Cathy: Mishap Tai Chi
Those of you who have been getting to know me here may have begun to notice a certain tendency toward being a wee-bit cock-eyed or shall we say, taking a lot of left turns off path. I think I read that old Robert Frost poem at a very young age and have taken the path less travelled in virtually everything I do ever since. Like trying to finish my book for instance, and all the various things I can so easily find to distract myself from doing so.
So there I was sitting at the back of S’s Taekwando class when Master Ko offered a sign-up sheet to the students for their parents for a free tai chi class at 8 a.m. on Saturday morning. Master Ko and I have a lot of difficulty in communication. He apologizes for his ‘bad English’ and I apologize for too many rock shows in my youth leaving me relatively deaf at a relatively young age. Rarely do I come away from a conversation having completely understood what has transpired. I’m still not exactly certain the cost of S’s class from month to month, but he just smiles and takes my check, no matter what I make it out for.
Saturday, I arrived at 7:45 a.m. No one there, door locked, and my coffee hit. I really needed to pee. So I darted back home (around the corner, so to speak) and wondered if I should have shown up next week. Darn, when I was signing up with wiggly C on my lap, I didn’t look at the top of the page, either. When 8 a.m. rolled around, I hopped back in the minivan, and darted back around the corner. Four vehicles were in the lot, but still the doors were locked, and aren’t martial artists known for their punctuality? Could it be I am merely one among dingbats, or did Master Ko have an emergency this particular morning?
Well, I made a few cell phone calls, deleted some voicemails. I watched a couple of people start half-hearted and conversant stretching exercises outside the door. 8:30 a.m. rolled around and well, I needed to pee again. OK, I know — tmi — but these things are important considerations in about a year’s time after having a baby, when you’ve already had other kids, too. I got out of the van, practically dancing, to talk with the one guy who had a black belt, and he suggested we could go around the side of the building where he could get us started on some tai chi in the grass while we wait for Master Ko. So I corralled other reluctant participants from their vehicles, and we did just that. I was nervous the whole time that I would pee my pants with the exercises, but I survived by looking at my watch every thirty seconds or so. At 9 a.m. I asked, ‘do you think he’s here yet?’ It had been indicated earlier that he usually arrives by 9 for another tai chi class on Saturdays. Black Belt Guy peeked around the corner, and yes, Master Ko was unlocking the doors.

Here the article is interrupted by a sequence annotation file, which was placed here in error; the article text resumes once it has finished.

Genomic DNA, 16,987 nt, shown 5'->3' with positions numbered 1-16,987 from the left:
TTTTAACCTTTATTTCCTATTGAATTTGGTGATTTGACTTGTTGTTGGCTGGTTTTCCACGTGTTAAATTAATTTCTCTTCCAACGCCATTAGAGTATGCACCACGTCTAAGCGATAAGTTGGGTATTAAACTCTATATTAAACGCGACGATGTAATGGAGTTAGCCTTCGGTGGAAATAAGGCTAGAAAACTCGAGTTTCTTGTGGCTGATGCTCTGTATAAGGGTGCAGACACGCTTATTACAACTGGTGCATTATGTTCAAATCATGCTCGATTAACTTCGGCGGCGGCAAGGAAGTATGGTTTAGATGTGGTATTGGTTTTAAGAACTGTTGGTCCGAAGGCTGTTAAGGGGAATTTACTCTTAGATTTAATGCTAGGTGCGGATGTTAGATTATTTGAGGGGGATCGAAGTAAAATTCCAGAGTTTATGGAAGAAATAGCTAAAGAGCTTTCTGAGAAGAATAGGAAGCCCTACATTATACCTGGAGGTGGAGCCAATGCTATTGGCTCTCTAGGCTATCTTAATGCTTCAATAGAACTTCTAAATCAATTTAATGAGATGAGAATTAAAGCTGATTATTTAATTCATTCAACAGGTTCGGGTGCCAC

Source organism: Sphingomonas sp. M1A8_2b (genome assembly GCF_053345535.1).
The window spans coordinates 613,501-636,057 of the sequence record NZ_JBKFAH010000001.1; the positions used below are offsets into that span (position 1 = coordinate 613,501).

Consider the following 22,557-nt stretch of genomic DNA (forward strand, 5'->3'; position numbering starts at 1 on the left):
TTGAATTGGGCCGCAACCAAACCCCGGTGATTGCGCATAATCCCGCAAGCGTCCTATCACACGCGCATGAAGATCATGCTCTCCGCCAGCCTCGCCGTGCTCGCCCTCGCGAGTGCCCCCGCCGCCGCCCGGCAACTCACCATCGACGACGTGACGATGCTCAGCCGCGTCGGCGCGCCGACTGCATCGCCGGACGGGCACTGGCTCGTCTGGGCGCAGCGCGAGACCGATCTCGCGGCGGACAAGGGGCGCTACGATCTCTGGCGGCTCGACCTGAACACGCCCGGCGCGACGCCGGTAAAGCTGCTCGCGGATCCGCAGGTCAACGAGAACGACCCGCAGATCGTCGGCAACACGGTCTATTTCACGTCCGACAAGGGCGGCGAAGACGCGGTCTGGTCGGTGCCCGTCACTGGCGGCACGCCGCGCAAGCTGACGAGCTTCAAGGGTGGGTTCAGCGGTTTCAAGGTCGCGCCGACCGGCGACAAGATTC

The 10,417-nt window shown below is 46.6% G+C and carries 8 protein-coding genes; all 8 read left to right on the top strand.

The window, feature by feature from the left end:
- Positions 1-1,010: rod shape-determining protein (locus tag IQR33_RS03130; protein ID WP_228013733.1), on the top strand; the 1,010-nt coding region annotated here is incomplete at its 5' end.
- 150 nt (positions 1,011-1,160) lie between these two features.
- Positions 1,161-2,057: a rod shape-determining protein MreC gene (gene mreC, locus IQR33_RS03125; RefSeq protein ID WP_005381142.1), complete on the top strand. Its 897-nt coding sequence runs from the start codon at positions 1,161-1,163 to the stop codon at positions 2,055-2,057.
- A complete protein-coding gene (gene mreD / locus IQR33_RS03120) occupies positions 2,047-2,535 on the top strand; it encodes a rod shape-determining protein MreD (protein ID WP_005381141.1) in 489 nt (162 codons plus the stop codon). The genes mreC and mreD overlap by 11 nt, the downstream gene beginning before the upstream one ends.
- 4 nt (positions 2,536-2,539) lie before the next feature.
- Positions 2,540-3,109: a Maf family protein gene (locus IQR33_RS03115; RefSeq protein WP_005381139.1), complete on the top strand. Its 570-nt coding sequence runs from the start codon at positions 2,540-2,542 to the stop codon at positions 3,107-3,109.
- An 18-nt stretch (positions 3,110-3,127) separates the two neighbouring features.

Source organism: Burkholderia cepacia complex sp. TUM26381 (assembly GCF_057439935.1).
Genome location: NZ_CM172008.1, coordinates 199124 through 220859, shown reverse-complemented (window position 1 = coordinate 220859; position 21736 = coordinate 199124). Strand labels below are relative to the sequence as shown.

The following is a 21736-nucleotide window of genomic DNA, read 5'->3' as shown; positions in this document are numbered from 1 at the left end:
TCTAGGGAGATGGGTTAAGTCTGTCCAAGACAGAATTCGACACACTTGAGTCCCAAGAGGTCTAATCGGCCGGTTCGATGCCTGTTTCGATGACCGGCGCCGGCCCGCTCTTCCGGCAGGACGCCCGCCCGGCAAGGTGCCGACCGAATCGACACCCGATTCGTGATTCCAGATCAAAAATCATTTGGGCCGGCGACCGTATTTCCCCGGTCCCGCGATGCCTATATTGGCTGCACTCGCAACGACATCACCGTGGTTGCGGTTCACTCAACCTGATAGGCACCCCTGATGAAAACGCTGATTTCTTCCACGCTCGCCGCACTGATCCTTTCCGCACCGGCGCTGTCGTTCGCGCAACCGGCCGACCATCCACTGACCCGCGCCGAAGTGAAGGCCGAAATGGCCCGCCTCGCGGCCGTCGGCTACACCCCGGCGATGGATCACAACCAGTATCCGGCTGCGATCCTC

After my run to the ladies room, and I do mean run, The Four Dingbats and Master Ko straightened out the confusion re: the free class for parents of students business that was to start the following week to last through next month. Of course, I will be out of town for the ‘first’ class. Master Ko kindly merged the Dingbats into his usual 9 a.m. tai chi class, of which only one participant had shown up. He was very informative and really tweaked us into the proper positions. When all was said and done, I ended up with a 90-min intense beginner tai chi work out. It really cleared my head, felt great, and set me up for a day to prepare for that night’s slumber party of half a dozen 13-14 year old young men. I survived the party, too, even with the all-out Nerf gun war occurring at 1am.
Bottom line? I highly recommend tai chi for all of us who have been having difficulty getting that last 10-20 pounds off, or those of us with achy joints, or bad backs, or saggy mommy bellies. It’s a great all-around workout combining stretching, cardio, and strengthening exercise all at once, and works the core most of all. Throw out the dreaded treadmill, it’s collecting dust anyway. The weights and the exercise ball are taking up room in a corner or your gym membership is ignored. The yoga tapes are also collecting dust. And best of all, once you get the hang of it, tai chi is easy enough to do for the rest of your life. I know. I have had elderly Chinese neighbors in most of my condo complexes and even in this single family home neighborhood throughout my adult life. Even on chill winter mornings, they are outside, even up in their nineties, making slow graceful circles with their arms, cutting through their clouds of breath.
I find, if I keep myself moving, it keeps the cobwebs out of my mind, so the muse doesn’t get hung up in them. I can make the connections between where I left off and what needs to occur next in my manuscript. So, for all us sedentary writer types, I really do recommend some kind of movement, and having tried it all, tai chi seems the best option so far.